The S&P 500 Index Appears Inflated

The S&P 500 Index is overvalued compared to its long‐term history. Over the past 26 years, it has traded at an average price‐to‐sales ratio of 1.4, in contrast with today’s ratio of 1.95—a level it last reached in 1998, before climbing to 2.25.

Investors may be able to rationalize those valuations with today’s environment of low interest rates and inflation. Nonetheless, return expectations over the coming years should be muted and could undercut the justification for such high valuations.

What if there was a way to gain access to the broad market at significantly lower valuations and potentially enhance future returns?

Enter Revenue Weighting

We see nothing wrong with the holdings of the S&P 500 Index, but rather its weighting methodology. Our large‐cap revenue‐weighted strategy takes the same 500 companies in the index but weights the companies on a quarterly basis of trailing 12‐month revenue—the top‐line income that a company receives from its normal business activities.

Historically, this strategy has resulted in higher‐quality portfolios at more attractive valuations, with smoother exposure to sectors and less concentration risk than the market‐cap‐weighted index. Our large-cap revenue-weighted strategy (RWL) is currently trading at a price‐to‐sales ratio of 0.9, which is roughly half that of the market‐cap‐weighted index.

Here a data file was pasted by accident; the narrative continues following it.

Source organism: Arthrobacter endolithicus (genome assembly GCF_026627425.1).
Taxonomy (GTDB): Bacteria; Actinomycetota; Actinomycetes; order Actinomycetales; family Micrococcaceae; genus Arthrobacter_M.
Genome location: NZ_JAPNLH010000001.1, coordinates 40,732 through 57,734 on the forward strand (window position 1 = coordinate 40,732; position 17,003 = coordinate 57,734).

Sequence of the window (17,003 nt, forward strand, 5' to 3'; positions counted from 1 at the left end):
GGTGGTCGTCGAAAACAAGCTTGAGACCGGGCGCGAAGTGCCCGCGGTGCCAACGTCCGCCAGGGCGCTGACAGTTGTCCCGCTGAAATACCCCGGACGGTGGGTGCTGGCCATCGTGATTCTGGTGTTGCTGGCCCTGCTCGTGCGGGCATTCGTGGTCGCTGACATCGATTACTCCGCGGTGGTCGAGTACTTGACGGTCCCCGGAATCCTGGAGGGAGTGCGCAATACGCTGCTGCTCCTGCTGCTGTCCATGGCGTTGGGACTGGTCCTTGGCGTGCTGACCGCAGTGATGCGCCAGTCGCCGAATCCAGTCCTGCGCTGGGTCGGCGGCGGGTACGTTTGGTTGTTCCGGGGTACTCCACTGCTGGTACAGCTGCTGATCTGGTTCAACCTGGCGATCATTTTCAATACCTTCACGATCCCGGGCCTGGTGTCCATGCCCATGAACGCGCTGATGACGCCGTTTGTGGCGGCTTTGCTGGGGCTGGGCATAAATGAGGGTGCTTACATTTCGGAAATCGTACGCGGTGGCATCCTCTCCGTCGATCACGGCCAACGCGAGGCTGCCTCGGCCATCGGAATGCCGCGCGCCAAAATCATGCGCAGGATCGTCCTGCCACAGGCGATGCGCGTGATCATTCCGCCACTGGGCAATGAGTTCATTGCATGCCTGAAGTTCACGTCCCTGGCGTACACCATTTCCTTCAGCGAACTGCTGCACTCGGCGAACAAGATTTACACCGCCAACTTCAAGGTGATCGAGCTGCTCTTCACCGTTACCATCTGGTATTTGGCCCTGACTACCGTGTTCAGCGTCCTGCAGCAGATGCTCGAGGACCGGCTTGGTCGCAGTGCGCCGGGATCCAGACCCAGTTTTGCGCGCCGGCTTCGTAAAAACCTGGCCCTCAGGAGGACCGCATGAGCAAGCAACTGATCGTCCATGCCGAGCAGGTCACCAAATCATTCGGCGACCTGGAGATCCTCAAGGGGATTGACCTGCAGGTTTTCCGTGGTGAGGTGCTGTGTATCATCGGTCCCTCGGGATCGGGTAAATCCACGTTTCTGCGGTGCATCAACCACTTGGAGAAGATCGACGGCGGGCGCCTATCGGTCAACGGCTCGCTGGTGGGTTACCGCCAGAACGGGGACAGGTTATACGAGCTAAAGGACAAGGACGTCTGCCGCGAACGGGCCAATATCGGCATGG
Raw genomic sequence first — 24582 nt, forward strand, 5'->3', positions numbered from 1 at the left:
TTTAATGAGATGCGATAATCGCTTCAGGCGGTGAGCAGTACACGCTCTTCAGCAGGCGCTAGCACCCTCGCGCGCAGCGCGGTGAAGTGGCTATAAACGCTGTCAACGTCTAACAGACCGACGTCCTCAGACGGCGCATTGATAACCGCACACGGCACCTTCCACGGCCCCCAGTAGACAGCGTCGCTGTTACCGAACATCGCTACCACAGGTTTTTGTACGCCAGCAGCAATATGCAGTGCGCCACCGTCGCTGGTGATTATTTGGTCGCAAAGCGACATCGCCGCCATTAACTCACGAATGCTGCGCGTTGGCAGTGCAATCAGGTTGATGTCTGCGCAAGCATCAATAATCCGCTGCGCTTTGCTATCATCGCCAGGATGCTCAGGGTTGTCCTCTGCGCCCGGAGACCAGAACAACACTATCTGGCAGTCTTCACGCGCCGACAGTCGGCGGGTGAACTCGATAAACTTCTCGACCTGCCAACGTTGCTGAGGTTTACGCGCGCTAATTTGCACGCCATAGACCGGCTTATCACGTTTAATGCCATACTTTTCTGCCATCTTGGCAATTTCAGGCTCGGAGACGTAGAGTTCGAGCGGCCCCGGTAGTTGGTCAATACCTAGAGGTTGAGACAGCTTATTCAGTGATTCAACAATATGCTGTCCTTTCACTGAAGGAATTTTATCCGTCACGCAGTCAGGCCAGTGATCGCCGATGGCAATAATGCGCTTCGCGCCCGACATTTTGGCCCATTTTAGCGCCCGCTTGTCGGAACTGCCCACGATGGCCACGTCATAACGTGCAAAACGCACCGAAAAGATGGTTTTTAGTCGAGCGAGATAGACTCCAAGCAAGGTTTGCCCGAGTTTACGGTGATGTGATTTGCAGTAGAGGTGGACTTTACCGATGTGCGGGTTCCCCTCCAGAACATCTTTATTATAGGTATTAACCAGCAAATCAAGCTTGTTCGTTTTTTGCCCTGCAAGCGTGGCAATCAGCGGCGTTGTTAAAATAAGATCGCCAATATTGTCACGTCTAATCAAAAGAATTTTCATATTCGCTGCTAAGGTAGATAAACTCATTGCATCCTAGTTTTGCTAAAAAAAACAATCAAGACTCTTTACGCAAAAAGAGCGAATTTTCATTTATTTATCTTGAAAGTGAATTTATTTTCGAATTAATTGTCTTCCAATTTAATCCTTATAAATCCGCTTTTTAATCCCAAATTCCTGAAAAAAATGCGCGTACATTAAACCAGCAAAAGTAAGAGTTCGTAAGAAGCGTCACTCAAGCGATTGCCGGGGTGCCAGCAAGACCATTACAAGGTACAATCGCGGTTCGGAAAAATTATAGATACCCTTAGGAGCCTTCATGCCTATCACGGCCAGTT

Diversifying Portfolios with Different Weighting Methodologies

We realize that switching to a revenue‐weighted S&P 500 Index may be a big shift for many investors who have been accustomed to the traditional index for six decades (even though we believe it is the right thing to do). But what if we split the ticket?

By allocating some of a portfolio’s market‐cap‐weighted exposure to a revenue‐weighted strategy, investors can target a price‐to‐sales ratio that is more in line with their risk tolerance, which may boost their odds of enhancing future returns. Case in point: A portfolio invested 50% in an investment vehicle tracking the market‐cap‐weighted S&P 500 Index and 50% in a revenue‐weighted S&P 500 strategy would be trading at a price‐to‐sales ratio of 1.4, which has been the average ratio of the index over the past 25 years. Perhaps our return expectations do not have to be so low after all.

Michael Jordan famously said, “All I knew is that I never wanted to be average.” Given today’s equity valuations, “average” would be a vast improvement.

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